Jonathan Marchessault
$5 million (4 seasons remaining)

Case for: The case for trading Marchessault must start with his play in the postseason. He’s not the best defensive player in the world, he’s been known to take a penalty or two that he shouldn’t, and he isn’t exactly the physical specimen you look for in a hockey player, but all of that is overlooked because he can do the hardest thing to do in hockey, score. When he doesn’t, he has to be considered when thinking about change. The cap number would help free up some space for Vegas to make the splash they are hoping for in free agency and his production under DeBoer hasn’t matched what it was under Gallant which causes concern for the future. Plus, he’s played a lot less under DeBoer showing a lack of trust that Gallant had. This postseason Marchessault averaged 16:33 per game, in 2018 he averaged 19:25. The return would likely be worthwhile which could help in making something else happen down the line.

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“Heavy” Becoming Vegas’ New Label

Throughout their series, the Blackhawks used the word ‘heavy’ 31 times to describe the Golden Knights in press conferences.

Blackhawks captain Jonathon Toews uses “heavy” to describe two things. Vegas’ size, and their ability to hold the puck once they possess it. It’s no secret, the Golden Knights are big and most of their players are hard to bump off the puck. Which was apparent right from the start of the series.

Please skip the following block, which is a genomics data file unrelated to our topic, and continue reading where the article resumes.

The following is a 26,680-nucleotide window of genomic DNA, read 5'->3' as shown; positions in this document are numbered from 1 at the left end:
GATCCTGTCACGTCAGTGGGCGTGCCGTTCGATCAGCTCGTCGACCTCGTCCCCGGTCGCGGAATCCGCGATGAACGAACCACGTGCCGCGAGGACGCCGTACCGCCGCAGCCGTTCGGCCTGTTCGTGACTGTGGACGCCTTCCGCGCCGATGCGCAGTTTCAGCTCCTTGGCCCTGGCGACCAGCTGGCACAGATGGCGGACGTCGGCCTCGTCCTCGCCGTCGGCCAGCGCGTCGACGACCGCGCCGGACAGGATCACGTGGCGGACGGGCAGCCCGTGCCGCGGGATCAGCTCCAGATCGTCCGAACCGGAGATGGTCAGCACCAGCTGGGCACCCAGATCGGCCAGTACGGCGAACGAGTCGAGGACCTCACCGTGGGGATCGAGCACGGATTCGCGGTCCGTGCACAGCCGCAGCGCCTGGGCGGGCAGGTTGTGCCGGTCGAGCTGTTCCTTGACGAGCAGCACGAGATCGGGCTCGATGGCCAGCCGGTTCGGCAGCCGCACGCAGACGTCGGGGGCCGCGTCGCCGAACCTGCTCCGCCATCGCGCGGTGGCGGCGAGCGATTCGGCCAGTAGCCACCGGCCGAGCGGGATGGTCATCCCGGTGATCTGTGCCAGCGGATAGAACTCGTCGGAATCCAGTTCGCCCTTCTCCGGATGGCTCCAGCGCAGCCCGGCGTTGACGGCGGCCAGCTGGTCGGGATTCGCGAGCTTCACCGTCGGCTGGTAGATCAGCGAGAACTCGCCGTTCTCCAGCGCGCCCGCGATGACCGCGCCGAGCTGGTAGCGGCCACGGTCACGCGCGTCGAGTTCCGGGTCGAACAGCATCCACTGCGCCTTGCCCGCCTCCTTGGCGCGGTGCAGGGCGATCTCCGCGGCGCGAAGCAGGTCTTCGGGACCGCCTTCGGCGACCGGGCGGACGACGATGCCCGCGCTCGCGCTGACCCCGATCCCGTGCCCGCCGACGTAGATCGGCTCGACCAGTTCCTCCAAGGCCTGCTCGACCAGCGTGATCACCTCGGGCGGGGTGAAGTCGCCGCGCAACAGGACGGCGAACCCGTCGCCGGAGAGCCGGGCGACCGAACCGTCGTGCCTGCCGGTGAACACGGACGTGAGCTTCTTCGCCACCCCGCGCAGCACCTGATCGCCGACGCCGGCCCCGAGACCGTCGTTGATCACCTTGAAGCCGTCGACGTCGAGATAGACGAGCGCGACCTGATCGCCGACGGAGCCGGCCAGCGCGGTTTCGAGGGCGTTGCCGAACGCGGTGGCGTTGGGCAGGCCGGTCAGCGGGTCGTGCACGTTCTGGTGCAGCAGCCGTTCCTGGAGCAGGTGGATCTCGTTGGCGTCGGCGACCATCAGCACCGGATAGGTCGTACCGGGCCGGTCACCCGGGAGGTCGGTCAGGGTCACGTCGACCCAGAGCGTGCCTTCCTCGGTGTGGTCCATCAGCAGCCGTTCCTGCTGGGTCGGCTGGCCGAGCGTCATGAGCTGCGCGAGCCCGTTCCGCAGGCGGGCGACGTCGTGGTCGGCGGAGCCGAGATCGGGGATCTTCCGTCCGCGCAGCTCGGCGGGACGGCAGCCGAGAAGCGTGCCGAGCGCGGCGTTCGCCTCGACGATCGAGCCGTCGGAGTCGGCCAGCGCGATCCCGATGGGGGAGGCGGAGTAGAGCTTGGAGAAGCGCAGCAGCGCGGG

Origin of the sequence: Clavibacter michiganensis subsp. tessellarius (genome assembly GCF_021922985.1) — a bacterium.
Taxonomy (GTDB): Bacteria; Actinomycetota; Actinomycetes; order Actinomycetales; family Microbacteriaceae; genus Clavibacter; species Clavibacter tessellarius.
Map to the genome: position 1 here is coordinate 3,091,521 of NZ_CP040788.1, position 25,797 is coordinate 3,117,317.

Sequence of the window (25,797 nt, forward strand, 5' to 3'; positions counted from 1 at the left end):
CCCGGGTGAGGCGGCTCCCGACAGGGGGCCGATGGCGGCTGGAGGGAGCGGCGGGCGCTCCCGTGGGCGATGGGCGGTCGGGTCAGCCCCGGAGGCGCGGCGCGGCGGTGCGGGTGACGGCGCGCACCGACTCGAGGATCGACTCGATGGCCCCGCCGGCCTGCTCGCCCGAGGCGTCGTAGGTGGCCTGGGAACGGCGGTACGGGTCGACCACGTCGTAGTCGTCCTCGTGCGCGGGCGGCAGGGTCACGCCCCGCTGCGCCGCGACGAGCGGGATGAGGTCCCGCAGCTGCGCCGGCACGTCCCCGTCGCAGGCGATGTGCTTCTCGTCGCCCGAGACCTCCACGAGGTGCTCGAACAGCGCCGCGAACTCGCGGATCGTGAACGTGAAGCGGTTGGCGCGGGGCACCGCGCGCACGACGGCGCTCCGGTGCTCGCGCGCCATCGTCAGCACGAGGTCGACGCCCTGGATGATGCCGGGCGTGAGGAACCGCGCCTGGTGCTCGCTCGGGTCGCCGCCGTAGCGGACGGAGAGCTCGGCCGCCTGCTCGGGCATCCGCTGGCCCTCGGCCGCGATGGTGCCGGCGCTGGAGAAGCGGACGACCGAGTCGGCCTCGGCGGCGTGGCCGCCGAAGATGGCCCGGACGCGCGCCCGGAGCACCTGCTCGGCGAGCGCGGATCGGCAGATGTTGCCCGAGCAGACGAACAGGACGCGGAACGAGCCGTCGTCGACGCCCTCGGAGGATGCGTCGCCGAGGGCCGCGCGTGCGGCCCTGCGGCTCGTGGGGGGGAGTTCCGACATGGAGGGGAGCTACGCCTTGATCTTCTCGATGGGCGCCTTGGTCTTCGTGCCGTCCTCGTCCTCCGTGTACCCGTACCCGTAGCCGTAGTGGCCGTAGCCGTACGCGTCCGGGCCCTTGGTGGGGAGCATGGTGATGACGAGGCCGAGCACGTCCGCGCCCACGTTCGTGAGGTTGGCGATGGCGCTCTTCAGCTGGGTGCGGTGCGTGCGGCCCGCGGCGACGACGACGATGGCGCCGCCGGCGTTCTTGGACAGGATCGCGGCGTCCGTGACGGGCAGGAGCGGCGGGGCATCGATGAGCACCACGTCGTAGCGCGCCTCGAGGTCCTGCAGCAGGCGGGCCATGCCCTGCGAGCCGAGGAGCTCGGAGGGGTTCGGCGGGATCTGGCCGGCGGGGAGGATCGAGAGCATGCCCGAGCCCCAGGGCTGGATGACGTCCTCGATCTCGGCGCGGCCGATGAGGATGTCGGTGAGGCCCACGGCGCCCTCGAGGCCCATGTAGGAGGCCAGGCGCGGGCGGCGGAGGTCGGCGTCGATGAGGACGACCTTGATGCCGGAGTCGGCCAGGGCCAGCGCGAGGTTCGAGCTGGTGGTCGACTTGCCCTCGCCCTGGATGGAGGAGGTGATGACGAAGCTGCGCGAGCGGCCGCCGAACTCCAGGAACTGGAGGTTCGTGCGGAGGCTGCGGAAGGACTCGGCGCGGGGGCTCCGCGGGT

Mark Stone is 6’4″, 219 pounds but also has the puck super glued on his stick. Alex Tuch is 6’4″ as well, and his skill, speed, and size make it difficult for a defender to strip the puck. Max Pacioretty is 6’2, with the lethal combination of power and a rocket shot. These are examples of being a heavy team, and playing like one.

They play a different game then the Oilers. They’re a very structured, simple team. They play a heavy game. You got to tip your hat sometimes, they play well as a squad. -Calvin de Haan, CHI Defenseman

Blackhawks defenseman Calvin de Haan used the word to describe differences between the Golden Knights and a faster, skill-based team like the Edmonton Oilers. Edmonton has Connor McDavid, but what they didn’t have was the team structure and physicality Vegas has. The Golden Knights get scoring from multiple players, not just two, they defend, and rarely veer from their gameplan.

We know they’re an excellent team. They’re a heavy team, they get on the forcheck and try and hold you down… We gave them some easy ones, easy chances. They score 3-1 and during that stretch we just weren’t very good.-Jeremy Colliton, CHI coach

Chicago coach Jeremy Colliton called the Golden Knights a heavy team after three of the five games. Again, it wasn’t just their size, it was Vegas’ forecheck. When the Golden Knights push the puck with pressure they make teams feel like they’re being weighed down. All twelve forwards have that ability allowing Vegas the fortune to use all four lines.

Then there’s the natural use of the word.

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Martinez’s Versatility Allows VGK To Go Unconventional With Their Defensive Alignment

We don’t have a VGK Martinez picture yet. Please accept our sincerest apologies for this one where he’s wearing a hideous outfit. (Photo Credit: SinBin.vegas Photographer Brandon Andreasen)

The Golden Knights lineup on Thursday, Alec Martinez’s first game, included six defensemen that all shoot with the same hand. Nate Schmidt, Brayden McNabb, Shea Theodore, Nick Holden, Jon Merrill, and Martinez all shoot with their left hand.

In the NHL this season, of the 294 defensemen to make an appearance, 175 of them, or 60%, shoot left-handed. So, it’s not abnormal that Vegas has a bevy of them, but icing an entire lineup lacking a single right-hand shot defenseman is far from common.

The Golden Knights have used a roster with all lefties four different times this season. I looked as hard as I could, and I can’t find a single other team that has done it once this year. (Because I know you’re wondering, they were a winless 0-3-0 before Thursday)